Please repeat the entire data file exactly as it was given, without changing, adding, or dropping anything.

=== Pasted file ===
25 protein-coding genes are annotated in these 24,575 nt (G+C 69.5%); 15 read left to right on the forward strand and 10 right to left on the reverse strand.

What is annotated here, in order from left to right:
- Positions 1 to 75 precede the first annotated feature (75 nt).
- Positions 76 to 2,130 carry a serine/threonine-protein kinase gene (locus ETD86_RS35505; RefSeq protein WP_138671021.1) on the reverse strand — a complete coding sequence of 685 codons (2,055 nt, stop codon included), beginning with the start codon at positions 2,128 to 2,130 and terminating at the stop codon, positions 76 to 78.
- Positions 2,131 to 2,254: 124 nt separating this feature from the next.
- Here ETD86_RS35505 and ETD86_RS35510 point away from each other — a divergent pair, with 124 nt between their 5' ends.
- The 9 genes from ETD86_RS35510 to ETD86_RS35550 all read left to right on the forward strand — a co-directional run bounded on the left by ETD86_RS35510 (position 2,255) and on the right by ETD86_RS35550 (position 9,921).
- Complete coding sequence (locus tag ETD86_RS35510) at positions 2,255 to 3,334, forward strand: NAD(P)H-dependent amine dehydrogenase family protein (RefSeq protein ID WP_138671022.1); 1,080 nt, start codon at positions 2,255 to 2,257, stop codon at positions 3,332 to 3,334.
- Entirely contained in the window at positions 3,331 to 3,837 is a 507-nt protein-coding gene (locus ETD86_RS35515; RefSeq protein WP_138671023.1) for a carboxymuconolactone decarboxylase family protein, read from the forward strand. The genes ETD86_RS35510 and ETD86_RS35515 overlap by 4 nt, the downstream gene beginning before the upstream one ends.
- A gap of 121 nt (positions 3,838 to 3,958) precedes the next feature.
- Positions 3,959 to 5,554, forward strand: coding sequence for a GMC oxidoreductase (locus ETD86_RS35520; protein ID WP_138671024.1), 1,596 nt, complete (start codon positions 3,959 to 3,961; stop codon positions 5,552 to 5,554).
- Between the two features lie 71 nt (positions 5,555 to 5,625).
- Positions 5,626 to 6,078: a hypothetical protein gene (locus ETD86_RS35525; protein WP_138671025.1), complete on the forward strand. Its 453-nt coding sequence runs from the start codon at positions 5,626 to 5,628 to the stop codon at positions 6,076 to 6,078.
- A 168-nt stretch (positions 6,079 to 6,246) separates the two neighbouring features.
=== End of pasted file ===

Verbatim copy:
25 protein-coding genes are annotated in these 24,575 nt (G+C 69.5%); 15 read left to right on the forward strand and 10 right to left on the reverse strand.

What is annotated here, in order from left to right:
- Positions 1 to 75 precede the first annotated feature (75 nt).
- Positions 76 to 2,130 carry a serine/threonine-protein kinase gene (locus ETD86_RS35505; RefSeq protein WP_138671021.1) on the reverse strand — a complete coding sequence of 685 codons (2,055 nt, stop codon included), beginning with the start codon at positions 2,128 to 2,130 and terminating at the stop codon, positions 76 to 78.
- Positions 2,131 to 2,254: 124 nt separating this feature from the next.
- Here ETD86_RS35505 and ETD86_RS35510 point away from each other — a divergent pair, with 124 nt between their 5' ends.
- The 9 genes from ETD86_RS35510 to ETD86_RS35550 all read left to right on the forward strand — a co-directional run bounded on the left by ETD86_RS35510 (position 2,255) and on the right by ETD86_RS35550 (position 9,921).
- Complete coding sequence (locus tag ETD86_RS35510) at positions 2,255 to 3,334, forward strand: NAD(P)H-dependent amine dehydrogenase family protein (RefSeq protein ID WP_138671022.1); 1,080 nt, start codon at positions 2,255 to 2,257, stop codon at positions 3,332 to 3,334.
- Entirely contained in the window at positions 3,331 to 3,837 is a 507-nt protein-coding gene (locus ETD86_RS35515; RefSeq protein WP_138671023.1) for a carboxymuconolactone decarboxylase family protein, read from the forward strand. The genes ETD86_RS35510 and ETD86_RS35515 overlap by 4 nt, the downstream gene beginning before the upstream one ends.
- A gap of 121 nt (positions 3,838 to 3,958) precedes the next feature.
- Positions 3,959 to 5,554, forward strand: coding sequence for a GMC oxidoreductase (locus ETD86_RS35520; protein ID WP_138671024.1), 1,596 nt, complete (start codon positions 3,959 to 3,961; stop codon positions 5,552 to 5,554).
- Between the two features lie 71 nt (positions 5,555 to 5,625).
- Positions 5,626 to 6,078: a hypothetical protein gene (locus ETD86_RS35525; protein WP_138671025.1), complete on the forward strand. Its 453-nt coding sequence runs from the start codon at positions 5,626 to 5,628 to the stop codon at positions 6,076 to 6,078.
- A 168-nt stretch (positions 6,079 to 6,246) separates the two neighbouring features.